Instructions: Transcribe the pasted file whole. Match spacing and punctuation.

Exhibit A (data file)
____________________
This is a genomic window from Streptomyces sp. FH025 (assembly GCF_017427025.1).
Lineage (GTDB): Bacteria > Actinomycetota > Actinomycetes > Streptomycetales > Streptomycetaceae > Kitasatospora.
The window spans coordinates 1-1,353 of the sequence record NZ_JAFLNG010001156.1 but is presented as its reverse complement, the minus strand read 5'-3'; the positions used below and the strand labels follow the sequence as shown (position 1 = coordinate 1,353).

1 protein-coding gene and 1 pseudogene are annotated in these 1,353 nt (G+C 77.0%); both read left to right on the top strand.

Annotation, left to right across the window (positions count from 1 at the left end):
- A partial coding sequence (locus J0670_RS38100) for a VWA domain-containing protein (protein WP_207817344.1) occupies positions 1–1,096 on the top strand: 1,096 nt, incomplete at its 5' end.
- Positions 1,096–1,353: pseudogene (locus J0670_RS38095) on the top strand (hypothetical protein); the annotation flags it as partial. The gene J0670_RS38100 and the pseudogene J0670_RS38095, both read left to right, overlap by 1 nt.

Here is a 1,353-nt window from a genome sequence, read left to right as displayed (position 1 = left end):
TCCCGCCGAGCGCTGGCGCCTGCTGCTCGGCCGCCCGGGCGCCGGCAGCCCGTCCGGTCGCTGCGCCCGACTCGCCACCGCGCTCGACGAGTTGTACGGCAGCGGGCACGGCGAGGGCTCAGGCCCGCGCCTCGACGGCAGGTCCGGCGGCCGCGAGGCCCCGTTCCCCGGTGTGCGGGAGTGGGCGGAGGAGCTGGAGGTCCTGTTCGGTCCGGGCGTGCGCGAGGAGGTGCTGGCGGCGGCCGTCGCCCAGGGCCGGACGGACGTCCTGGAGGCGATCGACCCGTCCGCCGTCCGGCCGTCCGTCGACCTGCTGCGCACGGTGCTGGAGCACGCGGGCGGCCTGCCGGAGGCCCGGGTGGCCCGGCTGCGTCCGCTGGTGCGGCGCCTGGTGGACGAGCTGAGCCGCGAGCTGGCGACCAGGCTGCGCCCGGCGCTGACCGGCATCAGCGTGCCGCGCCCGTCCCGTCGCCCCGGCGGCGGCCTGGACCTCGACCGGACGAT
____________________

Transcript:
This is a genomic window from Streptomyces sp. FH025 (assembly GCF_017427025.1).
Lineage (GTDB): Bacteria > Actinomycetota > Actinomycetes > Streptomycetales > Streptomycetaceae > Kitasatospora.
The window spans coordinates 1-1,353 of the sequence record NZ_JAFLNG010001156.1 but is presented as its reverse complement, the minus strand read 5'-3'; the positions used below and the strand labels follow the sequence as shown (position 1 = coordinate 1,353).

1 protein-coding gene and 1 pseudogene are annotated in these 1,353 nt (G+C 77.0%); both read left to right on the top strand.

Annotation, left to right across the window (positions count from 1 at the left end):
- A partial coding sequence (locus J0670_RS38100) for a VWA domain-containing protein (protein WP_207817344.1) occupies positions 1–1,096 on the top strand: 1,096 nt, incomplete at its 5' end.
- Positions 1,096–1,353: pseudogene (locus J0670_RS38095) on the top strand (hypothetical protein); the annotation flags it as partial. The gene J0670_RS38100 and the pseudogene J0670_RS38095, both read left to right, overlap by 1 nt.

Here is a 1,353-nt window from a genome sequence, read left to right as displayed (position 1 = left end):
TCCCGCCGAGCGCTGGCGCCTGCTGCTCGGCCGCCCGGGCGCCGGCAGCCCGTCCGGTCGCTGCGCCCGACTCGCCACCGCGCTCGACGAGTTGTACGGCAGCGGGCACGGCGAGGGCTCAGGCCCGCGCCTCGACGGCAGGTCCGGCGGCCGCGAGGCCCCGTTCCCCGGTGTGCGGGAGTGGGCGGAGGAGCTGGAGGTCCTGTTCGGTCCGGGCGTGCGCGAGGAGGTGCTGGCGGCGGCCGTCGCCCAGGGCCGGACGGACGTCCTGGAGGCGATCGACCCGTCCGCCGTCCGGCCGTCCGTCGACCTGCTGCGCACGGTGCTGGAGCACGCGGGCGGCCTGCCGGAGGCCCGGGTGGCCCGGCTGCGTCCGCTGGTGCGGCGCCTGGTGGACGAGCTGAGCCGCGAGCTGGCGACCAGGCTGCGCCCGGCGCTGACCGGCATCAGCGTGCCGCGCCCGTCCCGTCGCCCCGGCGGCGGCCTGGACCTCGACCGGACGAT